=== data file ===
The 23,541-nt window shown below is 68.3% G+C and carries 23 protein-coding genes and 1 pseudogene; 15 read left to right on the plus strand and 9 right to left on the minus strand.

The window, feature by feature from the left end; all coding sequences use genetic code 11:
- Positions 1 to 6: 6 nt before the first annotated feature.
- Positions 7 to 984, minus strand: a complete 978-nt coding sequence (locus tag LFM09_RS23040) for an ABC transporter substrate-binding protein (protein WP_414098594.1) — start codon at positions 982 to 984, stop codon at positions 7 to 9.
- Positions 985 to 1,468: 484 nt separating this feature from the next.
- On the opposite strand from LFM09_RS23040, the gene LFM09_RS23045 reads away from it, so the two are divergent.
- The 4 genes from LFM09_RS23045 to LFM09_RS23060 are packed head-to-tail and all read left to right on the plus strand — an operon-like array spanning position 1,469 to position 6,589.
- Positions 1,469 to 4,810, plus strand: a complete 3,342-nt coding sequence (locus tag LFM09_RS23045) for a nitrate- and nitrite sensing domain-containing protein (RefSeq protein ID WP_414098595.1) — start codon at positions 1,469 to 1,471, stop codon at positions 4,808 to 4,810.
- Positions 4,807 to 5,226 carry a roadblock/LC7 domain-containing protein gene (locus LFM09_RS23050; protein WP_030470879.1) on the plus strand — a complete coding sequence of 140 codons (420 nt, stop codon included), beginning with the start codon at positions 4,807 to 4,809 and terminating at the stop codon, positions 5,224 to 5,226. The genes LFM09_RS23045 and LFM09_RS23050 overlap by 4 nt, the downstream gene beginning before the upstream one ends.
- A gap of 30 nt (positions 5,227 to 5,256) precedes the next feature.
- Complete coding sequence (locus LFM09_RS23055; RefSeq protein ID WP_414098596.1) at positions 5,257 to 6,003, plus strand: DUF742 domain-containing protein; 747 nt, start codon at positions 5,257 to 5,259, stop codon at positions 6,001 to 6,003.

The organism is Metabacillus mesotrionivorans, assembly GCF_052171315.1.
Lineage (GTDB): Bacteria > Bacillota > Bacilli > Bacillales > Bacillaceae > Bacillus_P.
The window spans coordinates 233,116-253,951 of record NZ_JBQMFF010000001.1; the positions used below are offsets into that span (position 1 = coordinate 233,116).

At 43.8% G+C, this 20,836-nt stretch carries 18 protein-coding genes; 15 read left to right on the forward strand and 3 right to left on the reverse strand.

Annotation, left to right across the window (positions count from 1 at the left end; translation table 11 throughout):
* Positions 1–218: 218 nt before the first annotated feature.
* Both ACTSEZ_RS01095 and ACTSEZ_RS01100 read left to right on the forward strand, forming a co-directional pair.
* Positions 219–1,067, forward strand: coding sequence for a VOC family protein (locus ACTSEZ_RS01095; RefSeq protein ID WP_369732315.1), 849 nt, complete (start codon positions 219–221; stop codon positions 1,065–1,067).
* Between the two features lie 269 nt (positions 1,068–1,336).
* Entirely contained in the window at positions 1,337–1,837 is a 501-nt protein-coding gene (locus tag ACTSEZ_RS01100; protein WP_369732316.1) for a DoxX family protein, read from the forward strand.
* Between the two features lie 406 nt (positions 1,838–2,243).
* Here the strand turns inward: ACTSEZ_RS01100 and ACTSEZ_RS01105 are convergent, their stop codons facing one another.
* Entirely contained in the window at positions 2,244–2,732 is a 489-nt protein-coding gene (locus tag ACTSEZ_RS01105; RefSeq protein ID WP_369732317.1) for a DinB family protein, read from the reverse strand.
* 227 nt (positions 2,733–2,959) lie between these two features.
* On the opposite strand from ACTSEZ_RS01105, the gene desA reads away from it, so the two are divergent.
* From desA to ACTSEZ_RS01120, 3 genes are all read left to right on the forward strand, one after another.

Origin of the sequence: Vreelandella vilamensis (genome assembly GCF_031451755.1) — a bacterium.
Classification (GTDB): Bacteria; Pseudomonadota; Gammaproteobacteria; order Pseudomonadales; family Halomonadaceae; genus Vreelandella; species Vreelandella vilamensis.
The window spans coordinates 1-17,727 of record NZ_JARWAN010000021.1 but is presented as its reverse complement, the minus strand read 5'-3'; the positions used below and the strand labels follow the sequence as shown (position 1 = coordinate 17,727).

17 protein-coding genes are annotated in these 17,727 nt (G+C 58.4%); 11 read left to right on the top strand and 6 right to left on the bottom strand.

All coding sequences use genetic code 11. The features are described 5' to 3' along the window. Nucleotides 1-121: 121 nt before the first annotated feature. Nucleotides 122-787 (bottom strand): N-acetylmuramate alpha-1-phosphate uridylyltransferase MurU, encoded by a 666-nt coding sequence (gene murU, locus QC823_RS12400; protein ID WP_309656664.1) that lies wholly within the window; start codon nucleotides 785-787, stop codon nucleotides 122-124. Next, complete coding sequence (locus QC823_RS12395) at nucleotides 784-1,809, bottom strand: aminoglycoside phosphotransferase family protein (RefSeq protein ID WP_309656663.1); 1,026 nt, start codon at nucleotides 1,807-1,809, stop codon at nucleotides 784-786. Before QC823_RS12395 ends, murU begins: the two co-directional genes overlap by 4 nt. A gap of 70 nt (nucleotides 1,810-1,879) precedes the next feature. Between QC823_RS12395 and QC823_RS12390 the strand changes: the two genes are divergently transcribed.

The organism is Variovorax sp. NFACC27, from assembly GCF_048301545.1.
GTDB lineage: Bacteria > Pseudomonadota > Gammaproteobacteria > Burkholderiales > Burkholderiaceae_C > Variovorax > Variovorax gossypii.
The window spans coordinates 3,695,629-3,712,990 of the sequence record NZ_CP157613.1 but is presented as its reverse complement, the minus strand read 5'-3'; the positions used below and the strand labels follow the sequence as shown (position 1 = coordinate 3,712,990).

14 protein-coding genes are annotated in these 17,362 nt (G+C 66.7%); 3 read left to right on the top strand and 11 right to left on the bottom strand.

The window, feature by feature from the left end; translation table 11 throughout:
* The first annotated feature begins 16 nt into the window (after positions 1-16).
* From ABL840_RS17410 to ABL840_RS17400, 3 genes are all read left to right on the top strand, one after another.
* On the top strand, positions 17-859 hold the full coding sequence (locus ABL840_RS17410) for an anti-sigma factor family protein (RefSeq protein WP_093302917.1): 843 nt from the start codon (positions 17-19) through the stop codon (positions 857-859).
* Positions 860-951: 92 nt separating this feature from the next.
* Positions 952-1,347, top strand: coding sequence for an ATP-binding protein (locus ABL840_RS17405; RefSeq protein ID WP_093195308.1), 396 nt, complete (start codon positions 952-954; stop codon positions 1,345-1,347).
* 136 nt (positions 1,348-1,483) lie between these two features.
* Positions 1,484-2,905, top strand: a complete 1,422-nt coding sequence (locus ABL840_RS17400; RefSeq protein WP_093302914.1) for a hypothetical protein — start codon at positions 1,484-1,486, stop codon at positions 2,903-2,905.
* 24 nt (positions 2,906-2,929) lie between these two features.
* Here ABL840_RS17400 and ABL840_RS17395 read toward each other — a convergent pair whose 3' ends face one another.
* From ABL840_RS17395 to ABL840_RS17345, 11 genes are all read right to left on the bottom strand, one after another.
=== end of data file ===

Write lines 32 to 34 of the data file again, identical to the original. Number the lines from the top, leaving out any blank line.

All coding sequences use genetic code 11. The features are described 5' to 3' along the window. Nucleotides 1-121: 121 nt before the first annotated feature. Nucleotides 122-787 (bottom strand): N-acetylmuramate alpha-1-phosphate uridylyltransferase MurU, encoded by a 666-nt coding sequence (gene murU, locus QC823_RS12400; protein ID WP_309656664.1) that lies wholly within the window; start codon nucleotides 785-787, stop codon nucleotides 122-124. Next, complete coding sequence (locus QC823_RS12395) at nucleotides 784-1,809, bottom strand: aminoglycoside phosphotransferase family protein (RefSeq protein ID WP_309656663.1); 1,026 nt, start codon at nucleotides 1,807-1,809, stop codon at nucleotides 784-786. Before QC823_RS12395 ends, murU begins: the two co-directional genes overlap by 4 nt. A gap of 70 nt (nucleotides 1,810-1,879) precedes the next feature. Between QC823_RS12395 and QC823_RS12390 the strand changes: the two genes are divergently transcribed.

The organism is Variovorax sp. NFACC27, from assembly GCF_048301545.1.
GTDB lineage: Bacteria > Pseudomonadota > Gammaproteobacteria > Burkholderiales > Burkholderiaceae_C > Variovorax > Variovorax gossypii.